On 16th April 1916 he was transferred to the 5th Division Cyclist Corps at Tel-el-Kebir.

On 9th May 1916 he was appointed Lance Corporal.

On 13th June 1916 he was promoted to Corporal.

On 17th June 1916 Corporal Gilmour departed Alexandra, Egypt, bound for France.  He arrived at Marseilles, France. on 25th June 1916.

On 22nd July 1916 Corporal Gilmour was promoted to Company Quarter Master Sergeant with the 2nd ANZAC Cyclist Battalion.

On 17th August 1916 C.Q.M.S. Gilmour was detached for duty with the New Zealand Division Headquarters.

On 29th December 1916 C.Q.M.S. Gilmour was granted leave to England.  Hejoined the 2nd ANZAC Cyclist Battalion on 10th January 1917, when it was at Douliou, France.

On 7th June 1917 the 2nd ANZAC Cyclist Battalion was working on a cavalry track in the vicinity of Messines, Belgium, when C.Q.M.S. Gilmour was wounded in action, receiving a gunshot wound to his right arm.  He was sent to the 77th Field Ambulance, then moved to the 1st New Zealand Field Ambulance. On 9th June 1917 he was moved back to the 11th Casualty Clearing Station.  Later that day he was admitted to the 4th Stationary Hospital at Arques, France.

On 15th June 1917 he was discharged and returned to his unit, arriving on 16th June 1917 when it was in the vicinity of Steenwerck, France.

On the 31st of August 1917 C.Q.M.S. Gilmour was granted leave.

He returned to the 2nd ANZAC Cyclist Battalion from leave on 15th September 1917.

On 16th September 1917 he was sent to the 133rd Field Ambulance sick, then was moved back to the 41st Casualty Clearing Station.  On 17th September 1917 he was placed aboard the 26th Ambulance Train and moved to the 1st Australian General Hospital at Abbeville, France, being admitted on the 18th of September 1917.  He was transferred to the 39th General Hospital at Le Havre on 19th September 1917.  He was discharged from hospital on 1st October 1917 and sent to the Australian General Base Depot at Le Harve, France.  He re-joined his unit on 18th November 1917.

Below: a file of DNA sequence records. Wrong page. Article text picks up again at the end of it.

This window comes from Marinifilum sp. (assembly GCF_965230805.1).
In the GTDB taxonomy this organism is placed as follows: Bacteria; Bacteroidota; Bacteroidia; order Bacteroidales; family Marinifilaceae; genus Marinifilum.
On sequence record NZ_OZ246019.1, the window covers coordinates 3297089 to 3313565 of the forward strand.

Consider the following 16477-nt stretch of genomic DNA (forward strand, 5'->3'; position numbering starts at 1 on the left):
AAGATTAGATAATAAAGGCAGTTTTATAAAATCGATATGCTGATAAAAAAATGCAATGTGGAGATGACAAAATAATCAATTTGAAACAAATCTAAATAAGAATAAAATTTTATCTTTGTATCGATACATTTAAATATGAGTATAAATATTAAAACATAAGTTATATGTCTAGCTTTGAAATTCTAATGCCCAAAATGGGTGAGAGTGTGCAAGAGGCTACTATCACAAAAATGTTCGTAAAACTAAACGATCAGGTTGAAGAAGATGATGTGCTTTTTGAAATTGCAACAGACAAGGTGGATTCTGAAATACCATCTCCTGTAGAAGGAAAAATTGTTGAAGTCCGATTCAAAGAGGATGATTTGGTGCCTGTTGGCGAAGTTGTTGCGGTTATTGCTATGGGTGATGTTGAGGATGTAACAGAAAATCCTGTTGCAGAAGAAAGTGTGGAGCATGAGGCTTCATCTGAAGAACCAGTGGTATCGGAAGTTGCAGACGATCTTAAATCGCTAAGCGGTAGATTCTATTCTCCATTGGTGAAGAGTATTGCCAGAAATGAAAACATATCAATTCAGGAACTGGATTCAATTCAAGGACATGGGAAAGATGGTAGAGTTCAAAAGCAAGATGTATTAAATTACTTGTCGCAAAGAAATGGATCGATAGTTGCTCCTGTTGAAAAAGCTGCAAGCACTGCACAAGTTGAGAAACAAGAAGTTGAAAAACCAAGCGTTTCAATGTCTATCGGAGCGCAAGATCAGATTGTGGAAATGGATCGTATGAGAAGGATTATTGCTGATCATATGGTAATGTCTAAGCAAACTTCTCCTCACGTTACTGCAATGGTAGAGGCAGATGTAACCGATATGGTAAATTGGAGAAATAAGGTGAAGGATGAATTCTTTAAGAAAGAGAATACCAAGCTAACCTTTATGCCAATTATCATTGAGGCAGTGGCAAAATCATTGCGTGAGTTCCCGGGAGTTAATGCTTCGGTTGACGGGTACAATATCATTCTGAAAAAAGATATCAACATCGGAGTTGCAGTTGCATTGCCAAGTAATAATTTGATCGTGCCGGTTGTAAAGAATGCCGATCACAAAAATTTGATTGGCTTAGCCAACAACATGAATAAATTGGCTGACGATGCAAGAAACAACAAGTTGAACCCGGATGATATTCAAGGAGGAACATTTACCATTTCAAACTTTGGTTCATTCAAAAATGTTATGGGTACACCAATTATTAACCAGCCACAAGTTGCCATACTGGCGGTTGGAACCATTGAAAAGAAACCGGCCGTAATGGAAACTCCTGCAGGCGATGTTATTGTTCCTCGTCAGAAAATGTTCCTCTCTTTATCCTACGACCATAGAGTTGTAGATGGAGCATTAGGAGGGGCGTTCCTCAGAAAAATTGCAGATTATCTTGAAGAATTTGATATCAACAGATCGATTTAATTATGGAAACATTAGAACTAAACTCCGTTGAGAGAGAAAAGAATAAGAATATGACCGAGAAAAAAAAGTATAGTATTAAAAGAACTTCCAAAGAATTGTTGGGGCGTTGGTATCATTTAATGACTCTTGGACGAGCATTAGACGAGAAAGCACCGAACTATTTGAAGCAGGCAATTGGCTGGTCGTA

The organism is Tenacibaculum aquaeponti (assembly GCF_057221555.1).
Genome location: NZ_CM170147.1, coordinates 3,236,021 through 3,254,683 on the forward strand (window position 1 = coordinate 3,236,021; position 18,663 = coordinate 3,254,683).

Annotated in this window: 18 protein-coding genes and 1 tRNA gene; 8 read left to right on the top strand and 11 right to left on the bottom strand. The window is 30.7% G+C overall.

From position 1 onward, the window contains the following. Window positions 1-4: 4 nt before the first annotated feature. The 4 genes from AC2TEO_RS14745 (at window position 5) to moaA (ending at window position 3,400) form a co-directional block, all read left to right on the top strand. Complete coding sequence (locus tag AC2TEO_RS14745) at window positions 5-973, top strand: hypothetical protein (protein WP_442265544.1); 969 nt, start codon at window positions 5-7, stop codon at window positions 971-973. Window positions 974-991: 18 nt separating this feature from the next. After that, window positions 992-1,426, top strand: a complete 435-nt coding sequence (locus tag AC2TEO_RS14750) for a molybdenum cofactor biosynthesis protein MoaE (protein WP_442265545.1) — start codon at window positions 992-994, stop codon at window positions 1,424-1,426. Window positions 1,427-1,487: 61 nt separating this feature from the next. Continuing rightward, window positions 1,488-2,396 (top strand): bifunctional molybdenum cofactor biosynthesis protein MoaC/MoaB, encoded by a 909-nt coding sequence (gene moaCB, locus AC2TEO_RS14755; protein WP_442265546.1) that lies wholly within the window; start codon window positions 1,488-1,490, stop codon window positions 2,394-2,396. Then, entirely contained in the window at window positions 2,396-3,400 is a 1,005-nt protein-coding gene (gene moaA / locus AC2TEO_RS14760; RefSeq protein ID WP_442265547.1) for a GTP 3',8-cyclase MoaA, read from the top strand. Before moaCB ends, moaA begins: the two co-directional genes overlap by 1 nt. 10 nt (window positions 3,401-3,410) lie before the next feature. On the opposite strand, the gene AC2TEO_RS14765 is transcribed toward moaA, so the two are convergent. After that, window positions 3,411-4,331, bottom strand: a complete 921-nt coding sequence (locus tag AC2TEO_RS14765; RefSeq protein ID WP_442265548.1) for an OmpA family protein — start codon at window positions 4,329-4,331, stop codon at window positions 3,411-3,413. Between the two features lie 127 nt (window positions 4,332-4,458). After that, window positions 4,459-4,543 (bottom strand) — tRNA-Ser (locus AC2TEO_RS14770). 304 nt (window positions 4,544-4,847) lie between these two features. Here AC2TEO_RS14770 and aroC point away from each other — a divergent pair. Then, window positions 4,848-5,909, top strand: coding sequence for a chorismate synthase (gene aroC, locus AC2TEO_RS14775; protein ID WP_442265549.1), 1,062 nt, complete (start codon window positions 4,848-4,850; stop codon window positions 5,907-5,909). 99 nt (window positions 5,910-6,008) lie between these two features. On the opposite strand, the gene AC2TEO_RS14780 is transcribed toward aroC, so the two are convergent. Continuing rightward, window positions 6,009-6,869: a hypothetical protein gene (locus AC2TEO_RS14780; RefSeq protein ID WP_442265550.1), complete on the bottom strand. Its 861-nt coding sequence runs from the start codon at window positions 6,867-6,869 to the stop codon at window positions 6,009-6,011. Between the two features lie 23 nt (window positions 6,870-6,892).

A letter he wrote to a Miss C. DeGill in Penrith in December 1917 thanking her for a gift of socks was published in the Nepean Times:

Just a line to let you know I received a pair of socks with your name and address enclosed in one of the socks, and I take this opportunity of thanking you for your kindness in sending such a useful gift, and I can assure you that the socks received by our battalion were appreciated by our boys. We are glad to know that the majority of people at home think something of those who are over here fighting for them, and we are proud of those gifts which are distributed to us occasionally. We also had sweets, tins of cocoa, and milk, flannel shirts and other items, mostly all of which are very useful to us, especially at a time like this – when the winter is setting in and getting very cold. I might say we are in the line just at the present time and doing some good work. As you reside in Penrith I think it might be interesting for me to tell you that I am one of the Gilgandra Coo-ees – and well I remember the reception we got at Penrith. I suppose you were one of the crowd who helped to make that reception the success it turned out to be. However, I shall never forget the day we marched into Penrith, and I might also state, that as far as I can learn there are not many of the Coo-ees left, but I happen to be one of the lucky ones, although I have had my fair share of being wounded and have recovered.  I must conclude, hoping this finds you well, it leaves me in the best of health. Again thanking you for your kindness in sending such a useful gift”.[4]

On 16thJanuary 1918 C.Q.M.S. Gilmour was transferred to the Australian Corps Cyclist Battalion in France.

On 26th January 1918 C.Q.M.S. Gilmour was granted leave to England.  He returned Australian Corps Cyclist Battalion on 11th February 1918.